Writer’s Block: How the ‘Fiscal Cliff’ Is Useful To Me

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writers-blockBy Corinne Wnek

Remember the old commercial where an elderly woman takes a tumble and shouts out, “Help, I’ve fallen and I can’t get up”? I thought that excellent line just might come in handy for me, too, if I should ever fall, say, off a cliff. The whole ‘cliff’ concept, as in ‘fiscal cliff,’ is pretty clever and makes me wish I thought of it first.

However this fiscal thing gets resolved, I kind of like the idea of threatening to fall off some kind of ‘cliff’ to avoid doing something I don’t want to do or even to simply get my way. Does this sound a little manipulative? Just when I was losing faith in our elected officials, I have to admit that maybe the politicians are finally on to something here.

For instance, let’s take invitations to boring or uncomfortable social situations that might be hard to beg out of. Suppose I state to the person issuing me the invitation that my life is very difficult and complex and is spiraling out of control. And it’s entirely my husband’s fault. So if I don’t resolve my issues by the date on the invitation, I warn everyone that I will fall off the ‘social cliff’.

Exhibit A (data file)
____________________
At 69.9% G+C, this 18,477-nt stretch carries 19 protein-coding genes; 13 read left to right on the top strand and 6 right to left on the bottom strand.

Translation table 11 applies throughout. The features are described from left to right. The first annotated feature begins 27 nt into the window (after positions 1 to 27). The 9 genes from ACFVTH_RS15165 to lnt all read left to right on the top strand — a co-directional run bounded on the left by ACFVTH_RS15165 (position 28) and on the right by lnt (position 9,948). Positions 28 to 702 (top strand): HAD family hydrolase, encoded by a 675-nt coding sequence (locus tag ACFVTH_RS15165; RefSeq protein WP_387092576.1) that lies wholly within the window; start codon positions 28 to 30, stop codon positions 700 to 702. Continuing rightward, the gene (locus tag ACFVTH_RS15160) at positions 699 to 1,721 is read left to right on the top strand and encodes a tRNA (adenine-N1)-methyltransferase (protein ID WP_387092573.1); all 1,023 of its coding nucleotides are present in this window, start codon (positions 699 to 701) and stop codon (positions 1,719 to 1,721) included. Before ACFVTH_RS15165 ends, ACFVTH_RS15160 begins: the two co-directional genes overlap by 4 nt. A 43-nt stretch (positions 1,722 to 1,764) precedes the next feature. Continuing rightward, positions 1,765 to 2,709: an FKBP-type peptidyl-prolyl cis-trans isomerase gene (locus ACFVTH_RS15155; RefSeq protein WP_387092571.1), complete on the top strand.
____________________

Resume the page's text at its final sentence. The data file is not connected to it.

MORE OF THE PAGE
Further, if my husband will not help nor compromise with me to resolve my problems because he just sees things differently than I do, I can now with certainty declare that I will fall off the ‘social cliff.’ But if he does compromise with me, we’ll attend the affair. Is this a win-win situation?

Now suppose someone doesn’t get the Christmas present of her dreams. Suppose a certain husband believes that a gadget type gift would make his not gadget-loving wife happy when she finds it under the tree on Christmas morning. If that wife was me, hypothetically, this would result in my falling off the ‘psychological cliff.’ Because this wife would then, hypothetically, have the need for a Christmas revenge gift to herself, she would go to her favorite jewelry store on Dec. 26.

Then that husband would go over his own personal ‘fiscal cliff’ with cries heard everywhere, “Help, I’ve fallen into debt and I can’t get out.”

Hypothetically, of course.

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